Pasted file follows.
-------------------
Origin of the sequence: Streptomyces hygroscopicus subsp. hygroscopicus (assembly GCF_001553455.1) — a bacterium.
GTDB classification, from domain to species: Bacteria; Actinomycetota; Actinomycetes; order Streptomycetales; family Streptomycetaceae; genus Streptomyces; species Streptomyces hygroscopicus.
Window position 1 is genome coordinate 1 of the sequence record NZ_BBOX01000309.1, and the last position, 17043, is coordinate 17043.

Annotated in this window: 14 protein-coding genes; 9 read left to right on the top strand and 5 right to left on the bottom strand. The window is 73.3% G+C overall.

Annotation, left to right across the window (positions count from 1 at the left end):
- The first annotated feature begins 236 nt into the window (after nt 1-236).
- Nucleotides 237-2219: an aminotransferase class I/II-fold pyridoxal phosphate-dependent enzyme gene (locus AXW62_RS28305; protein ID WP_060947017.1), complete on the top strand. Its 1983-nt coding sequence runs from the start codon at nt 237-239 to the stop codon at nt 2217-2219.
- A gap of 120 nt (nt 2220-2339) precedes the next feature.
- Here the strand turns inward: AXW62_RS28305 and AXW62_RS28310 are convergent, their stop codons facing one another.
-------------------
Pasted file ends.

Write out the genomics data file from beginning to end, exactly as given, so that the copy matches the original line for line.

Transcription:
Origin of the sequence: Streptomyces hygroscopicus subsp. hygroscopicus (assembly GCF_001553455.1) — a bacterium.
GTDB classification, from domain to species: Bacteria; Actinomycetota; Actinomycetes; order Streptomycetales; family Streptomycetaceae; genus Streptomyces; species Streptomyces hygroscopicus.
Window position 1 is genome coordinate 1 of the sequence record NZ_BBOX01000309.1, and the last position, 17043, is coordinate 17043.

Annotated in this window: 14 protein-coding genes; 9 read left to right on the top strand and 5 right to left on the bottom strand. The window is 73.3% G+C overall.

Annotation, left to right across the window (positions count from 1 at the left end):
- The first annotated feature begins 236 nt into the window (after nt 1-236).
- Nucleotides 237-2219: an aminotransferase class I/II-fold pyridoxal phosphate-dependent enzyme gene (locus AXW62_RS28305; protein ID WP_060947017.1), complete on the top strand. Its 1983-nt coding sequence runs from the start codon at nt 237-239 to the stop codon at nt 2217-2219.
- A gap of 120 nt (nt 2220-2339) precedes the next feature.
- Here the strand turns inward: AXW62_RS28305 and AXW62_RS28310 are convergent, their stop codons facing one another.